reflects the required heat transfer area for a design cooling load.

No. of tube rows in air direction 2 Inner tube diameter 8.53mm

No. of tube rows perpendicular to air direction 8 Fin thickness 0.12mm

Transverse tube spacing 25mm Fin density, fins/meter 394

Longitudinal tube spacing 21.6 mm Fin type plain plate

Outer tube diameter 9.53 mm

Table 1 Coil geometnc parameters

Figure 3 shows the coil average heat flux for different configurations. Firstly, it is seen that each

configuration is appropriate for a specified range of refrigerant mass velocity. Here, the heat transfer mainly

depends on two factors: the refrigerant-side HTC and temperature difference between refrigerant and air. With

the increase of refrigerant mass velocity in the range, the coil average heat flux increases due to the increase of

refrigerant-side HTC. When the mass velocity is relatively high, the refrigerant pressure drop is large and the

refrigerant inlet pressure and temperature increase, which causes the significant decrease in temperature

difference between refrigerant and air. Therefore, the coil average heat flux drops after it reaches a maximum.

In coil design, in order to minimize the required heat transfer area, for each configuration the mass velocity

corresponding to the maximum heat flux must be used.

Secondly, it is seen from Figure 3 that the maximum heat fluxes are different for each configuration. It

means that using different refrigerant circuitry, the possible minimum heat transfer area of a coil for a design

cooling load is different. In design of a bigger coil than the investigated, these refrigerant circuiting

arrangements can be considered as the basic components of the coil and the above results may be used as a

general guideline for optimizing coil by using refrigerant circuitry. When the coil cooling load is relatively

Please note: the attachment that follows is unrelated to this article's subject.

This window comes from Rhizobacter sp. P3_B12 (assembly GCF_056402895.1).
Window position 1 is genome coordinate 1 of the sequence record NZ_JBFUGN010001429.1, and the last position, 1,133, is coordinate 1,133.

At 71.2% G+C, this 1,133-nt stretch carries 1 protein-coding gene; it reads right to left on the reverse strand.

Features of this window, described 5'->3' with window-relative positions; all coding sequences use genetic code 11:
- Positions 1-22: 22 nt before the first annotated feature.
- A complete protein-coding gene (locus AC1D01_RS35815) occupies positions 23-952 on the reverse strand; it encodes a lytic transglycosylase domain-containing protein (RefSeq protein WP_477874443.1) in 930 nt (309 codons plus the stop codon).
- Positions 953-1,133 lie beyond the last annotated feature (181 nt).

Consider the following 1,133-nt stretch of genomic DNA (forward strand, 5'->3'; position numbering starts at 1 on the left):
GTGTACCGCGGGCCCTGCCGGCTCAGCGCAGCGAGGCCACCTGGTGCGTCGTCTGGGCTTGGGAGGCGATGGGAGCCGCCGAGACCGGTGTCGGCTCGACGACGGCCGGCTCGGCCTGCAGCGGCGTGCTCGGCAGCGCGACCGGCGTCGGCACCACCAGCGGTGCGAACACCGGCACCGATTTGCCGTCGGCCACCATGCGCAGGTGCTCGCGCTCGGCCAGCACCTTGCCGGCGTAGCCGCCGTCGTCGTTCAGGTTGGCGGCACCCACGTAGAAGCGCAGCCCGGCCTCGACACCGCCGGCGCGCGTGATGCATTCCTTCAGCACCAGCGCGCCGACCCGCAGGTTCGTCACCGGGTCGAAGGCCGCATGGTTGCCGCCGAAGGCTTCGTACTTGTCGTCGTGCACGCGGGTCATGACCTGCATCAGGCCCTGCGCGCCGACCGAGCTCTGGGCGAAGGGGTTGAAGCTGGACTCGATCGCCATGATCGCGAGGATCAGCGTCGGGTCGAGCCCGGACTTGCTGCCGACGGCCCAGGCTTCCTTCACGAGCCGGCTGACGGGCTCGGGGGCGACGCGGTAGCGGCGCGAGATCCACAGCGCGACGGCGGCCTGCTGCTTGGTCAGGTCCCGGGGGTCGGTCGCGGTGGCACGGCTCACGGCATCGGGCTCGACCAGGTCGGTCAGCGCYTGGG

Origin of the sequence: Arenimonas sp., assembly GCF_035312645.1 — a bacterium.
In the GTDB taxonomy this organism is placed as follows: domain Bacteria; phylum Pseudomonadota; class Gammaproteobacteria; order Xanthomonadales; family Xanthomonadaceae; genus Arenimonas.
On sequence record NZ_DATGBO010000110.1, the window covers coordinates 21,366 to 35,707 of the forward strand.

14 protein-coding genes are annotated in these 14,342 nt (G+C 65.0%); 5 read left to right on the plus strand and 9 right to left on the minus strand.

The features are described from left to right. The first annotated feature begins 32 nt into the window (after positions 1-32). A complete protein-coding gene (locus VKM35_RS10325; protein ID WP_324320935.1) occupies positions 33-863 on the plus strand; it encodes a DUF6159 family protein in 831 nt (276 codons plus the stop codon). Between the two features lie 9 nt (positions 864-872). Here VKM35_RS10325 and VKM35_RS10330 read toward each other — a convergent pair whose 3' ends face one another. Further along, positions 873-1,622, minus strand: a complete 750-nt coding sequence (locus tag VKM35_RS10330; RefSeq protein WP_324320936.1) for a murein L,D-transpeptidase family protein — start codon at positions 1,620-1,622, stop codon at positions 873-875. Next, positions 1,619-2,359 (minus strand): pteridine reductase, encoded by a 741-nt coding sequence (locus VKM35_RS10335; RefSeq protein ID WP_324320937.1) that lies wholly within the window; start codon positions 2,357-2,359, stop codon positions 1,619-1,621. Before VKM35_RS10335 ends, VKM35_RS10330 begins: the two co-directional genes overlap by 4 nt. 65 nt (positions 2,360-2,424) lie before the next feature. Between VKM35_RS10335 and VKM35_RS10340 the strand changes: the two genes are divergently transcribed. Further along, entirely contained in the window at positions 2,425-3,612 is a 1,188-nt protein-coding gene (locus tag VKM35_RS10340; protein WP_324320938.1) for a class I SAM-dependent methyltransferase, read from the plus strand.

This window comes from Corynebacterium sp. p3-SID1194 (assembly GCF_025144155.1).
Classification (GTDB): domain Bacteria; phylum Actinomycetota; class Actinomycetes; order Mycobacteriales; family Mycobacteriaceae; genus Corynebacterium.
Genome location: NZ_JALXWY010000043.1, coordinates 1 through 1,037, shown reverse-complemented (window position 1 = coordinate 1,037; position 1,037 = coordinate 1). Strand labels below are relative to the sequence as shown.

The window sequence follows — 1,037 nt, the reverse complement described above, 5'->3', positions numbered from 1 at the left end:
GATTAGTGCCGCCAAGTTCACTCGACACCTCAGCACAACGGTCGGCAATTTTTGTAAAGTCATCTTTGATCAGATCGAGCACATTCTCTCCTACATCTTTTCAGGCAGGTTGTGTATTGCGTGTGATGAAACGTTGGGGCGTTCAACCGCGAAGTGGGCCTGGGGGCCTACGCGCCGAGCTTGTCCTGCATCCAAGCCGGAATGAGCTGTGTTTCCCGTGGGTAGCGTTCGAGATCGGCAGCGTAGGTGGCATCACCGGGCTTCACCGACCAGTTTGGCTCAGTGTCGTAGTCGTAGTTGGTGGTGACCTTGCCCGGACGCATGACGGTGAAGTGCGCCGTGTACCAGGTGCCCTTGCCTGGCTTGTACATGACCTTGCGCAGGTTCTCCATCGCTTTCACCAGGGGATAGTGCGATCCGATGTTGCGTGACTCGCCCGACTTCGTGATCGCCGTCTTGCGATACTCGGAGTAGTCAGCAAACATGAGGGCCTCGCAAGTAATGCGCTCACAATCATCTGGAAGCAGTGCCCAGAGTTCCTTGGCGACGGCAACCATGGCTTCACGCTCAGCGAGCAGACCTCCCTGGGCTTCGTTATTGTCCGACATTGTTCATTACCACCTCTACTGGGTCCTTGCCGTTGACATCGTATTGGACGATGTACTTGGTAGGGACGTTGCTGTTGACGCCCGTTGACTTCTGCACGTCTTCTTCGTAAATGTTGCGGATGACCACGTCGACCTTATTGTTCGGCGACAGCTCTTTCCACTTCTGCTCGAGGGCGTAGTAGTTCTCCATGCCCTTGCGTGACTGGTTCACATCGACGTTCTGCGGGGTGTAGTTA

small, the configuration (A) or (F) can be used. When the cooling load is large, the configuration (D) can be

used and the required heat transfer area can be reduced by 5% compared to the simple configuration (A).

Compared with configurations (A), (D) and (F), configuration (B), (C) and (E) are not recommended. Hence,

this analysis provides a method to choose suitable refrigerant circuitry in coil design.

In order to highlight the general characteristics of air-cooling evaporator coils in heat transfer and fluid

flow and better explain the above results, one of the computation cases for the coil with a simple tube circuitry

shown in (A) of Figure 3 is chosen for analysis. Figure 4 shows the distribution of refrigerant-side heat

transfer coefficient. It is to be noted that the relative length refers to the ratio of refrigerant flowing length

measured from the inlet to the total path. It is seen that the refrigerant-side HTC varies greatly along the path.

Figure 5 shows the distributions of thermal resistances of both sides. Although the air side HTC is much lower

than the refrigerant side, the air side thermal resistance is greatly reduced due to the large finned area. It can be

seen clearly that the thermal resistances are comparable for refrigerant side and air side, and the main thermal

resistance exists in the refrigerant side in the superheating region. Figure 6 shows the distribution of pressure

drop gradient. The sudden increases is due to return bends.

As far as refrigerant side is concerned, an ideal coil should have a high HTC with a low pressure drop.

Both the HTC and pressure drop are closely related to the refrigerant mass velocity. It can be known from

Figures 4 and 6 that the distribution shapes of pressure gradient and HTC of refrigerant side are basically

similar. Both the pressure gradient and HTC are comparatively low in the low vapor quality two-phase region,

where the HTC of refrigerant side can be increased by increasing refrigerant mass velocity with a limited

352

increase of pressure drop. In the high vapor quality two-phase flow region, the HTC and pressure drop

gradient are much higher than those in other regions. Thus, refrigerant mass velocity in this region should not